|Publication number||US4262337 A|
|Application number||US 05/502,278|
|Publication date||Apr 14, 1981|
|Filing date||Sep 3, 1974|
|Priority date||Sep 3, 1974|
|Publication number||05502278, 502278, US 4262337 A, US 4262337A, US-A-4262337, US4262337 A, US4262337A|
|Inventors||Trevor O. Jones|
|Original Assignee||General Motors Corporation|
|Export Citation||BiBTeX, EndNote, RefMan|
|Patent Citations (4), Non-Patent Citations (1), Referenced by (12), Classifications (11)|
|External Links: USPTO, USPTO Assignment, Espacenet|
This invention relates to portable calculators and more particularly, to a hand held calculator incorporating anti-theft circuitry which disables the calculator display upon application of power to the calculator until such time as a predetermined sequence of digits is presented to the calculator display either by entry from the keyboard or through performance of mathematical calculations by the calculator.
The emerging MOS/LSI technology has permitted introduction of a hand held calculator into the consumer market. The ease with which these calculators can be transported from one location to another has led to an increase in the theft of these devices.
It is an object of the present invention to deter theft of portable calculators without detracting from the portability of the device.
It is another object of the present invention to prevent useful operation of the calculator until the predetermined sequence of digits or code word has been entered by the operator or generated by the calculator during the performance of a mathematical computation.
These and other objects of the present invention are accomplished in accordance with a preferred embodiment of the invention by the addition of electronic circuitry responsive to the digit outputs and segment outputs of the computer chip of a conventional calculator and to the On/Off switch of the calculator. More particularly, when power is applied to the computer chip from the On/Off switch a plurality of latches are set in sequence and the setting of the final latch disables at least a portion of the display. The computer chip is, however, operative and responds to entries from the keyboard, storing digit entries and performing mathematical functions in accordance with commands from the keyboard. A decoder is responsive to the segment outputs of the computer chip and when a particular sequence of digits occurs the plurality of latches will be sequentially reset in response to the digit outputs of the computer chip and the outputs of the decoder so as to enable the display. The plurality of latches are held in a reset state until the On/Off switch is switched to the Off position.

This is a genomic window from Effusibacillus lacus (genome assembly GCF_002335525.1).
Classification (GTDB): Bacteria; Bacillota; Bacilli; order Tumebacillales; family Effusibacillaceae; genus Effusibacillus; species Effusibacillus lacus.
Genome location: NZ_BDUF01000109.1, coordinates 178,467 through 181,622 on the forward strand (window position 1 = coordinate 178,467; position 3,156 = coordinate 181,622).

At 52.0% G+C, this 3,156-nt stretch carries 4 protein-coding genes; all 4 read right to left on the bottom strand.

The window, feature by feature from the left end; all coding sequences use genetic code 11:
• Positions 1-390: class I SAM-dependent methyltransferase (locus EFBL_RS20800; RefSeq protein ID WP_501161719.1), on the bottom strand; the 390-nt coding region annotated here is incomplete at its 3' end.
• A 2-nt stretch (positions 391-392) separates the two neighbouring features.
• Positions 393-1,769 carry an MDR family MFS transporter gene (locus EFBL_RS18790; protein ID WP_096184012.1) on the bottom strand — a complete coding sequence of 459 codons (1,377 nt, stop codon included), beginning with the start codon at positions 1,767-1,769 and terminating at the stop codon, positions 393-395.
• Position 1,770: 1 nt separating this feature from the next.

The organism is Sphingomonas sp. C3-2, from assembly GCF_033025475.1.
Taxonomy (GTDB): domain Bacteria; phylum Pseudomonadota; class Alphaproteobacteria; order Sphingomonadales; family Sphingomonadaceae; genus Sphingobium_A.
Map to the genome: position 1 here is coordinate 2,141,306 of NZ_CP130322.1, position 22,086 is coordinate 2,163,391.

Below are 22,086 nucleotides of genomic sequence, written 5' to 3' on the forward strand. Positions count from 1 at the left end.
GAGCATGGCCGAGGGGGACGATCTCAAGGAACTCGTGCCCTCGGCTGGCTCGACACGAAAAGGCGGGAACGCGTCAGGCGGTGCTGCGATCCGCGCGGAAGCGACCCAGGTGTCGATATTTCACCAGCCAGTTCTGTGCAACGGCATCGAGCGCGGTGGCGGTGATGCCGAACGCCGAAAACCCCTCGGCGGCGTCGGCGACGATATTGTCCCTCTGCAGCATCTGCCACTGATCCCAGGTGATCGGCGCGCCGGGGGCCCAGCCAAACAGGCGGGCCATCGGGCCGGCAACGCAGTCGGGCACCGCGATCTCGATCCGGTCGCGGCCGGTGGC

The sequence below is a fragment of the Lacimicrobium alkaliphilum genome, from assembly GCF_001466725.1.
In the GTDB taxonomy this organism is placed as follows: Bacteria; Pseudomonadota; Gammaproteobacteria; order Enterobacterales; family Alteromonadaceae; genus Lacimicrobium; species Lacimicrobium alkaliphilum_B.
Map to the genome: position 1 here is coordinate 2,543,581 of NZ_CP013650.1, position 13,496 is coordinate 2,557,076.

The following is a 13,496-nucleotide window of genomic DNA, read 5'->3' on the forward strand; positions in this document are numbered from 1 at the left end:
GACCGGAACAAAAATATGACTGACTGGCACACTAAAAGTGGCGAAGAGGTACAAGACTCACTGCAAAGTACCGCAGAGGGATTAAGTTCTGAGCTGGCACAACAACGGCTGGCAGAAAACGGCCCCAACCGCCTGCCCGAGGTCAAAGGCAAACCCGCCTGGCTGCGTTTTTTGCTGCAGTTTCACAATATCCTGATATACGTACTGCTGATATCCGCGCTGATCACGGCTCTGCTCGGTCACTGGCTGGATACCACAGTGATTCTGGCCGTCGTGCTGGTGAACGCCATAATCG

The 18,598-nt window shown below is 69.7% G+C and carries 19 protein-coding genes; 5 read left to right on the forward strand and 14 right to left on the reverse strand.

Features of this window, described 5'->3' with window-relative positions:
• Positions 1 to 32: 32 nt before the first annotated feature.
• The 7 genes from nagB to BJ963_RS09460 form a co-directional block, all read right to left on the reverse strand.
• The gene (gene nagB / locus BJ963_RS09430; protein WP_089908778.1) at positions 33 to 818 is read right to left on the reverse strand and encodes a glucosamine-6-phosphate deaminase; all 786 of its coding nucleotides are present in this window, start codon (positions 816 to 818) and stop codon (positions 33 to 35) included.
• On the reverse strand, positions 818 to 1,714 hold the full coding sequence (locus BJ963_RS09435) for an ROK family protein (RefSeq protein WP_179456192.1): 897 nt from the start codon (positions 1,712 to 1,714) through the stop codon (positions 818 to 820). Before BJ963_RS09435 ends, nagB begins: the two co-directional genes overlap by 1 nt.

A more complete understanding of the present invention may be had from the following detailed description which should be read in conjunction with the single drawing which discloses a block diagram of a preferred embodiment of the invention.
Referring now to the single drawing the components shown outside the dotted line designated 10 define a standard calculator generally designated 12 such as Model IC-2009, available from the Heath Company, Benton Harbor, Michigan. The calculator 12 includes a display generally designated 14 which comprises eight seven-segment LED (Light Emitting Diode) digit position displays designated 16-30. As shown in position display 28, each of the eight displays includes seven segments designated A, B, C, D, E, F, G and a decimal point DP. By supplying current to appropriate ones of the segments the digits 0-9 are formed. Each segment includes a number of junction diodes. All diodes of all segments in respective digit display have their cathodes connected to the respective inputs designated 1-8. The anodes of all diodes respective segments of all digit displays are connected to respective inputs designated A-G and DP. Each digit display 16-30 is enabled by grounding the input lines in the sequence 8, 7, 6, 5, 4, 3, 2, 1 and by applying a voltage to the desired segments A-G at the appropriate time so that the desired digit is displayed in the appropriate position.